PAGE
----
Glen Rose, Texas Mother Arrested After Allegedly Putting 2-Year-Old Daughter In Hot Oven

A mother in Glen Rose, Texas, was arrested Thursday after allegedly putting her 2-year-old child in the family’s oven.

According to the Glen Rose Reporter, Somervell County Sheriff’s Department confirmed Sunday that Tasha Shontell Hatcher, 35, of Glen Rose was arrested after witnesses on scene told sheriff’s deputies that Hatcher put her 2-year-old child in the family’s oven.

The Dallas Daily News reports the girl was taken by ambulance to Texas Health Harris Methodist Hospital in Fort Worth and then transported via air ambulance to Parkland Burn Center in Dallas, according to the Somervell County Sheriff’s Department.

Hatcher was arraigned on Saturday on charges of injury to a child with serious bodily injury – a first-degree felony – with a bond set at $300,000.

The Child Protective Service’s spokeswoman, Marissa Gonzales, said the girl has been removed from the family’s custody and is being treated for her injuries.

The Daily Mail reports the Glen Rose child‘s uncle says he and other relatives forbidden from having any contact with the girl during the investigation.

A former co-worker of Hatcher’s told the Glen Rose Reporter on Saturday that the child is sedated and in stable condition.

According to Hatcher’s Facebook page, the single mother works at Quality Inn and Suites and attends StoneWater Church in Glen Rose.

It is unclear why the Glen Rose mother harmed her child, but these types of horrific crimes to children happen all too often.

In 2014, after Catherine Hoggle disappeared with her two young children in Washington, D.C., officials launched an intensive search for the mentally-ill woman, her 2-year-old son, and 3-year-old daughter.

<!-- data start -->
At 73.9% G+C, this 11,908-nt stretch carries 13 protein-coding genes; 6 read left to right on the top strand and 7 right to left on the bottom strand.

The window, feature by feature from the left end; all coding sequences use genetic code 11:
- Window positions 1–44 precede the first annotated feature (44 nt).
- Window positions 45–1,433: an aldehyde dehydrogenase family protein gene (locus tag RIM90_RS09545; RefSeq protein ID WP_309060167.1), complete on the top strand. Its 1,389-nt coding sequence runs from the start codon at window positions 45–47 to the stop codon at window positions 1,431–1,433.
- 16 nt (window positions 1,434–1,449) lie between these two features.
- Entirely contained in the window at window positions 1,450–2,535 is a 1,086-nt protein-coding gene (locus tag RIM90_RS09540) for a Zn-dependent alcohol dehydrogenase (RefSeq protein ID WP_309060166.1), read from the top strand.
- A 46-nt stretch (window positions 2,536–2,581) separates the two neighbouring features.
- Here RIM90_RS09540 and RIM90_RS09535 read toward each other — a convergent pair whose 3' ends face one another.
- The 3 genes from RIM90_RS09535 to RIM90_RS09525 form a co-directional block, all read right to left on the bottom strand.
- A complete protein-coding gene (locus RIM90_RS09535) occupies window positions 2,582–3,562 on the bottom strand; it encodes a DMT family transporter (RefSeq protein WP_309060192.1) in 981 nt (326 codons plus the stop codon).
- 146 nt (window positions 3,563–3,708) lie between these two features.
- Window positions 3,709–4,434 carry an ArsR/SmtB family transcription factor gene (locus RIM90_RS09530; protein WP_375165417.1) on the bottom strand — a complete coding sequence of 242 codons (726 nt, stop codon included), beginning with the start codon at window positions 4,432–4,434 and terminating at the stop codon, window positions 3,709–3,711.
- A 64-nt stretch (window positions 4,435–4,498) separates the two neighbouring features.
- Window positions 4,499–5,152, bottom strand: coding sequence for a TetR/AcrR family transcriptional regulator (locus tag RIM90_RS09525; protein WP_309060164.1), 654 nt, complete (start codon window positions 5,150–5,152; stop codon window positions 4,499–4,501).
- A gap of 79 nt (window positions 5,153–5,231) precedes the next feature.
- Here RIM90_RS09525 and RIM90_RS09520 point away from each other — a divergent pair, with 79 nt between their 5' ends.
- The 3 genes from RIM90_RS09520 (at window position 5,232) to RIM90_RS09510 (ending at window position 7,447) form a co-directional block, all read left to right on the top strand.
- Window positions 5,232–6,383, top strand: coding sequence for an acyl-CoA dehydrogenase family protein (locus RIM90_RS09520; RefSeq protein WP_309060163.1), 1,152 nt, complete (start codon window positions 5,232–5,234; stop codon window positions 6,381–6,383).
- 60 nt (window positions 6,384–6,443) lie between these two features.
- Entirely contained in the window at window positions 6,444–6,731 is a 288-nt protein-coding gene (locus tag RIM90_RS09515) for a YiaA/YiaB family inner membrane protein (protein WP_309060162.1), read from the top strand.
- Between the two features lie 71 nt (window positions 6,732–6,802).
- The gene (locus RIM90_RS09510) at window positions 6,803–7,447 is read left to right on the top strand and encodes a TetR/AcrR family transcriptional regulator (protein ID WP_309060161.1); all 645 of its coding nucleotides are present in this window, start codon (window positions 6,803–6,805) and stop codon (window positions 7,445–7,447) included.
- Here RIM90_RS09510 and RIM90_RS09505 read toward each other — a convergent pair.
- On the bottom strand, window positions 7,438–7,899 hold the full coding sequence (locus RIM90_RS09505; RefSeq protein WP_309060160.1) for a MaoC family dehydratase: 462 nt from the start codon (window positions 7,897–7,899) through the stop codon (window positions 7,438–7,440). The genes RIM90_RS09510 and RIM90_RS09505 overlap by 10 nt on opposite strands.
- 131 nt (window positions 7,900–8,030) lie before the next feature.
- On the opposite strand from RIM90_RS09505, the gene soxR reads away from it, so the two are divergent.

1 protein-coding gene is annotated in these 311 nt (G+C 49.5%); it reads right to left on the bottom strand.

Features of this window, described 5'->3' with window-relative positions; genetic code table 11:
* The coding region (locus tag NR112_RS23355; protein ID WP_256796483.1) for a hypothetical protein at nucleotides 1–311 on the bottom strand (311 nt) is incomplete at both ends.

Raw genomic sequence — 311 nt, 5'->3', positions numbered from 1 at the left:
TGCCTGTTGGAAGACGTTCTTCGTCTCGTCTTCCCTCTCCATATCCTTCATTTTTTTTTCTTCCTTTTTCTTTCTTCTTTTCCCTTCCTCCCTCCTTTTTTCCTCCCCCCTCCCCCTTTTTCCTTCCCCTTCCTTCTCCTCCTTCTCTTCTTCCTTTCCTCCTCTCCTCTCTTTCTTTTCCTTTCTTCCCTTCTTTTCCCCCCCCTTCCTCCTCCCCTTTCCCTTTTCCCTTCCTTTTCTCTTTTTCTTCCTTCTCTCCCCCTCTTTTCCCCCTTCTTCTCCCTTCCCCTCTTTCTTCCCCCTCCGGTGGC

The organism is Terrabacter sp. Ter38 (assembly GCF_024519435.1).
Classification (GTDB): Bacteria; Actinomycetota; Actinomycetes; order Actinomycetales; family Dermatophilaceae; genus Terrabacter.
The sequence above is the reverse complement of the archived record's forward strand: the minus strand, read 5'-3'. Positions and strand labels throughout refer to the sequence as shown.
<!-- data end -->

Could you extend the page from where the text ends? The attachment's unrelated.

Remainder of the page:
After more than a week of searching, investigators began a homicide case against the woman, believing she may have committed the unimaginable crime of harming her children.

The children have yet to be found.

That case was the third time within a matter of weeks that a mother had been suspected of harming her offspring in the Washington area, according to the Washington Post.

Sarah Blaffer Hrdy, an emeritus professor of anthropology at the University of California at Davis, is considered an expert on the evolutionary, psychological, and historical factors behind infanticide and has said that women with little support may be at greater risk of harming a child.

“[I]n societies where women have a lot of social support and also have access to birth control and education about birth control and the freedom to use it — in those societies, rates of child abandonment and infanticide are going to be very low. It is in the societies where you don’t have those ­choices where the rate goes up.”

Phillip J. Resnick, a professor of psychiatry at Case Western Reserve University’s Medical School who is considered to be an expert in the study of filicide — the murder of a child between the ages of one and 18 — said there are really five basic motives for filicide, according to the Washington Post.

“These include ‘altruistic filicide,’ when a mother kills in the belief she is saving her child from a fate worse than death; ‘acutely psychotic filicide,’ in which a mother obeys voices or hallucinations commanding her to do so; ‘fatal maltreatment filicide,’ in which a child dies from abuse or neglect; and ‘unwanted child filicide,’ in which a mother rids herself of a child perceived as a hindrance. The rarest motive involves a mother seeking revenge against her spouse — like Medea, a figure in Greek myth who killed her children to avenge herself against their father after he had abandoned her for another woman.”

In the end, the motive behind the Glen Rose mother deciding to put her child in a hot oven is still a mystery and may forever remain a mystery.

[Image via Twitter/BitzNews]